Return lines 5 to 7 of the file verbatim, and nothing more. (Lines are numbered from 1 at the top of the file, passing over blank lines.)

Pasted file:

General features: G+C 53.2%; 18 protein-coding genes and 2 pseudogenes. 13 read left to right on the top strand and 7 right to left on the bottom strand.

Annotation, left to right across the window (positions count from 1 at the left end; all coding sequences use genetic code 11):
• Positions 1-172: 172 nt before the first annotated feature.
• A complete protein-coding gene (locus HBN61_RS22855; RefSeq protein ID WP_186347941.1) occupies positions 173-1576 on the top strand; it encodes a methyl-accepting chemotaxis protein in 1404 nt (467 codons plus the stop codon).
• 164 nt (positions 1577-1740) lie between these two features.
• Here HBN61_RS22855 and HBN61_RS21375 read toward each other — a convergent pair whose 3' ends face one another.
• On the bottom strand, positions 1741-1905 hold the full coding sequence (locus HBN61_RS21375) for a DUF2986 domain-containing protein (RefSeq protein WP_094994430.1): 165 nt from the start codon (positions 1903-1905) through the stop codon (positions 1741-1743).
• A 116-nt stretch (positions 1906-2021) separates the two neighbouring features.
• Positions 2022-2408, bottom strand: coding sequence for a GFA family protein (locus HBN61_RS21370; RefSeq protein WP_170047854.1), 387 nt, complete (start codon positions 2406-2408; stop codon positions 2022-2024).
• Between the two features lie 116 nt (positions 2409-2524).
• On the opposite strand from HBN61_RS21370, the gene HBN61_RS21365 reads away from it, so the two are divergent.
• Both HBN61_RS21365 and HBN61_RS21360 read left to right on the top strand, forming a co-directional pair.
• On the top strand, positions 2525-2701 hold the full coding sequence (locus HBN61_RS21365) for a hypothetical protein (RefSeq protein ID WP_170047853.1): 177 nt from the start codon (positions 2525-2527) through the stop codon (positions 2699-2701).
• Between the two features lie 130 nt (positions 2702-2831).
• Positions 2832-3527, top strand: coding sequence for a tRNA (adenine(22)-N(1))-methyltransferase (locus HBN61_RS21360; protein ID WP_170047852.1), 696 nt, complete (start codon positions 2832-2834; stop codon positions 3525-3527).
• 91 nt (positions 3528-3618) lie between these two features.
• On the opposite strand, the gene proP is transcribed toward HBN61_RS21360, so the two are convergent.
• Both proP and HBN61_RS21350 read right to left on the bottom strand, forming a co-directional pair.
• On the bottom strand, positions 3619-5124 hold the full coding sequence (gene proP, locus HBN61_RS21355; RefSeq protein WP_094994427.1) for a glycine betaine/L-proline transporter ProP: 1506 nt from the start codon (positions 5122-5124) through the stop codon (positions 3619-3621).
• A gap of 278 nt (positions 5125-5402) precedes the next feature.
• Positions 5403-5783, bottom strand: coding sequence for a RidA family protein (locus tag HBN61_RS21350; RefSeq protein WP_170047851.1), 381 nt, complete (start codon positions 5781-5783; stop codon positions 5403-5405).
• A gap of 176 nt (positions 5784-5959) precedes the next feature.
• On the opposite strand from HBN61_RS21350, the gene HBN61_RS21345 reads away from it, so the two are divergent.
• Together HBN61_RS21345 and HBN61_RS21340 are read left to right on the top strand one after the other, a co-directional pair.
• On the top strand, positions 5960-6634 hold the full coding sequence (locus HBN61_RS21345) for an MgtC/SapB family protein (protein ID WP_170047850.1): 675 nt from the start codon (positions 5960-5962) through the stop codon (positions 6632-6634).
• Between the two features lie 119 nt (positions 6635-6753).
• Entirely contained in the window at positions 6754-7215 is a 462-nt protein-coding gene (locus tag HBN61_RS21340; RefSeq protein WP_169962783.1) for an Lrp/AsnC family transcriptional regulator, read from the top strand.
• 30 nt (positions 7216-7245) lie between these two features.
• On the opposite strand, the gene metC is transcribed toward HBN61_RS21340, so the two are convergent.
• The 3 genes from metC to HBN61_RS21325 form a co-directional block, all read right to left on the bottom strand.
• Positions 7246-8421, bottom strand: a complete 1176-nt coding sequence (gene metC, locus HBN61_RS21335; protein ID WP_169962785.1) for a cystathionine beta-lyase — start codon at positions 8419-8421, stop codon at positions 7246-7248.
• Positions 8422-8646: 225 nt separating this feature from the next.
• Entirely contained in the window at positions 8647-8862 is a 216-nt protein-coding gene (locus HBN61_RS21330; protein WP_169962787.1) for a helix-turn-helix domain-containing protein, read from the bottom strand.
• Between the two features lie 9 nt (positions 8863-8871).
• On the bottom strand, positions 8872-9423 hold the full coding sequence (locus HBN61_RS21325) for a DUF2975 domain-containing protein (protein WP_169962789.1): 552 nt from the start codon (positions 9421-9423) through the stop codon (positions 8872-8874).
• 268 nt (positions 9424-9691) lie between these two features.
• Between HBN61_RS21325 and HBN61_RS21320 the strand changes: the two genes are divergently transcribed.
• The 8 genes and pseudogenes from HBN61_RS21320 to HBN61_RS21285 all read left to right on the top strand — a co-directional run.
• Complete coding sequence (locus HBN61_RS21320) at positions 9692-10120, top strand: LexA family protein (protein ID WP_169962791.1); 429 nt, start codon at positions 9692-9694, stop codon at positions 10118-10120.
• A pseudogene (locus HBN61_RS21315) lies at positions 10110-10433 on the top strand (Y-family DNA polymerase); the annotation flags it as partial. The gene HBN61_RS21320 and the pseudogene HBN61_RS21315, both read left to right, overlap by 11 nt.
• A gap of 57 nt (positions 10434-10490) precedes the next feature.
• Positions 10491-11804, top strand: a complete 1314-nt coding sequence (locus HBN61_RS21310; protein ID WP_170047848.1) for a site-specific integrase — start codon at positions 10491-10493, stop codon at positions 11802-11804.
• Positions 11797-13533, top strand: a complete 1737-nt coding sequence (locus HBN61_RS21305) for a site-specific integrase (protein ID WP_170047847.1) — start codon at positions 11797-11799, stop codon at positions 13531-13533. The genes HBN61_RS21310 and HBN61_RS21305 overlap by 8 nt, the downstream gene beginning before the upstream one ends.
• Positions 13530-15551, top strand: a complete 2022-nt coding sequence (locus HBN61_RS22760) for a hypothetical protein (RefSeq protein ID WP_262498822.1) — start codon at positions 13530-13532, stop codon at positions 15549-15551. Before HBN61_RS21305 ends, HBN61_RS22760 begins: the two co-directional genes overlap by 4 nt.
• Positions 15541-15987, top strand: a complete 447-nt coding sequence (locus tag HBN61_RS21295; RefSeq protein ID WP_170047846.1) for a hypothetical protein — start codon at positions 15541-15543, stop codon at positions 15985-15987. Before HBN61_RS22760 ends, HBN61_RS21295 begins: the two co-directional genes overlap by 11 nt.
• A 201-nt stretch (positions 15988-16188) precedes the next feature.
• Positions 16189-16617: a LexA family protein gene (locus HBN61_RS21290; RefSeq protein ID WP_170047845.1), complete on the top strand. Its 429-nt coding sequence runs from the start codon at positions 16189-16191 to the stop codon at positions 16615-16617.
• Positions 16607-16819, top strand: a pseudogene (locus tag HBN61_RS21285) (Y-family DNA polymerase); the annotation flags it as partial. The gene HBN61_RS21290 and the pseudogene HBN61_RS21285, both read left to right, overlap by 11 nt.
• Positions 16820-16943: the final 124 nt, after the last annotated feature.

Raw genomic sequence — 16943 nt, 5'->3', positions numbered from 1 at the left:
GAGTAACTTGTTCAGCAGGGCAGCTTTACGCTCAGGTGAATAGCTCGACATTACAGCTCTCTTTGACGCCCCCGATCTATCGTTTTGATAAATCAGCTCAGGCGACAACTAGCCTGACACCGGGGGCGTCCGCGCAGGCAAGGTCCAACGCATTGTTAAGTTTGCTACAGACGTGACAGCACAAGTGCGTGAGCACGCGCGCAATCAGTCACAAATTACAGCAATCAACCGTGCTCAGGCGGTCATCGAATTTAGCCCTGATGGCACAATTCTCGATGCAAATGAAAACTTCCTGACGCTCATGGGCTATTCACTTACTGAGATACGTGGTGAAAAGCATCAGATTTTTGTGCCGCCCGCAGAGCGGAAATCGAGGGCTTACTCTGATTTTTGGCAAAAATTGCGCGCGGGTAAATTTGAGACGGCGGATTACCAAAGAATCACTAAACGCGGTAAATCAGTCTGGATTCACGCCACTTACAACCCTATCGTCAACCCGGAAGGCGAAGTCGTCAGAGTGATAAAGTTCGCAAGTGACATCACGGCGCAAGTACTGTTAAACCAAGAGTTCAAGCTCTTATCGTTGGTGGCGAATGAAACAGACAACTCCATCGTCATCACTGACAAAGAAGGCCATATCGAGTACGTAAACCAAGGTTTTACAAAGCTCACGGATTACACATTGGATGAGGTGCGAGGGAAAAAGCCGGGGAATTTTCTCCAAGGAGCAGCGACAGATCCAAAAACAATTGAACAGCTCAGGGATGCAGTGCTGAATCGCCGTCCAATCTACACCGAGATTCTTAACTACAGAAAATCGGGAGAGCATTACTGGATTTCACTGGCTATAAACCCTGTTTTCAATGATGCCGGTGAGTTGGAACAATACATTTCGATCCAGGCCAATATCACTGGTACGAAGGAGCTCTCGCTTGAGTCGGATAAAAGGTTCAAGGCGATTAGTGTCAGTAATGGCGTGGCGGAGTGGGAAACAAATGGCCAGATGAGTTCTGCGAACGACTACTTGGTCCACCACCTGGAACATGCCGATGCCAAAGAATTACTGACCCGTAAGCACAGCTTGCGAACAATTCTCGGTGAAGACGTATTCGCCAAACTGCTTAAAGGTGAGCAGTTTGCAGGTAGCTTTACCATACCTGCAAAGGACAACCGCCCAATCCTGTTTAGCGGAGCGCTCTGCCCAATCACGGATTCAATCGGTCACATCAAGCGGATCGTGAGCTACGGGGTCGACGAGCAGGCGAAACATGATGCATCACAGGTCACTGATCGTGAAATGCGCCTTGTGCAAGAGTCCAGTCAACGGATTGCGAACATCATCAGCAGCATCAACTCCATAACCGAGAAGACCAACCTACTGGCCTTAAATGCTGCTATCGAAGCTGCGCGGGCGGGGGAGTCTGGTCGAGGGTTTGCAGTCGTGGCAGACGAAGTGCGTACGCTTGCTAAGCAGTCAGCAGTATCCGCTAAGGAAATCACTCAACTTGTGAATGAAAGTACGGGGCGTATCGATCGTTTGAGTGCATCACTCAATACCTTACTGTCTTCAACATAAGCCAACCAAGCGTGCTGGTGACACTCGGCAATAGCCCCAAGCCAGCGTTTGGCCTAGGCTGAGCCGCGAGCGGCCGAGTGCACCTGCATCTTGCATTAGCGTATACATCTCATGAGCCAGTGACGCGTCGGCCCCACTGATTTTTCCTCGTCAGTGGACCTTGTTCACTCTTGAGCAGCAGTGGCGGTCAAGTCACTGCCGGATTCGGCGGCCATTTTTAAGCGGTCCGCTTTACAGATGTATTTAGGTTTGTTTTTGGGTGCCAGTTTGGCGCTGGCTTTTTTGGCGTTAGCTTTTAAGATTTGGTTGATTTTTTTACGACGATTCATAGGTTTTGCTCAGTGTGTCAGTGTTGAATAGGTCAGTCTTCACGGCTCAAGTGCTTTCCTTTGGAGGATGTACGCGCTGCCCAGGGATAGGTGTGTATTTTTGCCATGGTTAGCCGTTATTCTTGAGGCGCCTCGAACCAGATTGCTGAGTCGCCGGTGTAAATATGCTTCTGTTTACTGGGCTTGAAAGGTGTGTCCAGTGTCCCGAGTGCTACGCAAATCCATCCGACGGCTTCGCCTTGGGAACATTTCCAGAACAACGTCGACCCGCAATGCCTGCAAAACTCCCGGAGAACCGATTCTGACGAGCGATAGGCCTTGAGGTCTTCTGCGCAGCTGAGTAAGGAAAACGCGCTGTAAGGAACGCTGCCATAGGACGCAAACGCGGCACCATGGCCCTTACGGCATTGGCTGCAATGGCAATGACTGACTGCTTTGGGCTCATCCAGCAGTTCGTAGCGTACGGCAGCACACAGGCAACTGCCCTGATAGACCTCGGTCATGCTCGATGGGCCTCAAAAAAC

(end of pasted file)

• 164 nt (positions 1577-1740) lie between these two features.
• Here HBN61_RS22855 and HBN61_RS21375 read toward each other — a convergent pair whose 3' ends face one another.
• On the bottom strand, positions 1741-1905 hold the full coding sequence (locus HBN61_RS21375) for a DUF2986 domain-containing protein (RefSeq protein WP_094994430.1): 165 nt from the start codon (positions 1903-1905) through the stop codon (positions 1741-1743).